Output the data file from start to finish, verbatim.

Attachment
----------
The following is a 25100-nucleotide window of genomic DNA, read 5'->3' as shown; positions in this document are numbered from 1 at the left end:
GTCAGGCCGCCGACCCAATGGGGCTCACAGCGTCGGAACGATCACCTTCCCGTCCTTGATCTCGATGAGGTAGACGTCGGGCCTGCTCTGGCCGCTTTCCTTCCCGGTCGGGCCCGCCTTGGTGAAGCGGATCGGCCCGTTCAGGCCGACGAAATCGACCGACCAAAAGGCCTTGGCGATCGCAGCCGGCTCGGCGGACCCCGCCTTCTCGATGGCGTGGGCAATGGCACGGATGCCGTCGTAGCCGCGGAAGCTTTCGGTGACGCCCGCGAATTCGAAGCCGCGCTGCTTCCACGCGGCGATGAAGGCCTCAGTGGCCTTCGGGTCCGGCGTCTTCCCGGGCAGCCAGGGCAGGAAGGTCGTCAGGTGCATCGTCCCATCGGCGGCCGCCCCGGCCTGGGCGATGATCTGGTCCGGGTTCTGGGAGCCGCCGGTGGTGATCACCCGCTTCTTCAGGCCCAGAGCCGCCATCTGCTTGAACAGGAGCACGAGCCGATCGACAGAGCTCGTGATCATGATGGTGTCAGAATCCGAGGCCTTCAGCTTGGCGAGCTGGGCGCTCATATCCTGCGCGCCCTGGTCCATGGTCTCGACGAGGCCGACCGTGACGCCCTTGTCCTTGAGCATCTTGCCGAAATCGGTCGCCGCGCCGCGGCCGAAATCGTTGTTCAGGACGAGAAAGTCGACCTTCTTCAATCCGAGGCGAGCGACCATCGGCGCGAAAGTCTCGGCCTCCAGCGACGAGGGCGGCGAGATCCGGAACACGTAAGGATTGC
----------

The following is a 25100-nucleotide window of genomic DNA, read 5'->3' as shown; positions in this document are numbered from 1 at the left end:
GTCAGGCCGCCGACCCAATGGGGCTCACAGCGTCGGAACGATCACCTTCCCGTCCTTGATCTCGATGAGGTAGACGTCGGGCCTGCTCTGGCCGCTTTCCTTCCCGGTCGGGCCCGCCTTGGTGAAGCGGATCGGCCCGTTCAGGCCGACGAAATCGACCGACCAAAAGGCCTTGGCGATCGCAGCCGGCTCGGCGGACCCCGCCTTCTCGATGGCGTGGGCAATGGCACGGATGCCGTCGTAGCCGCGGAAGCTTTCGGTGACGCCCGCGAATTCGAAGCCGCGCTGCTTCCACGCGGCGATGAAGGCCTCAGTGGCCTTCGGGTCCGGCGTCTTCCCGGGCAGCCAGGGCAGGAAGGTCGTCAGGTGCATCGTCCCATCGGCGGCCGCCCCGGCCTGGGCGATGATCTGGTCCGGGTTCTGGGAGCCGCCGGTGGTGATCACCCGCTTCTTCAGGCCCAGAGCCGCCATCTGCTTGAACAGGAGCACGAGCCGATCGACAGAGCTCGTGATCATGATGGTGTCAGAATCCGAGGCCTTCAGCTTGGCGAGCTGGGCGCTCATATCCTGCGCGCCCTGGTCCATGGTCTCGACGAGGCCGACCGTGACGCCCTTGTCCTTGAGCATCTTGCCGAAATCGGTCGCCGCGCCGCGGCCGAAATCGTTGTTCAGGACGAGAAAGTCGACCTTCTTCAATCCGAGGCGAGCGACCATCGGCGCGAAAGTCTCGGCCTCCAGCGACGAGGGCGGCGAGATCCGGAACACGTAAGGATTGC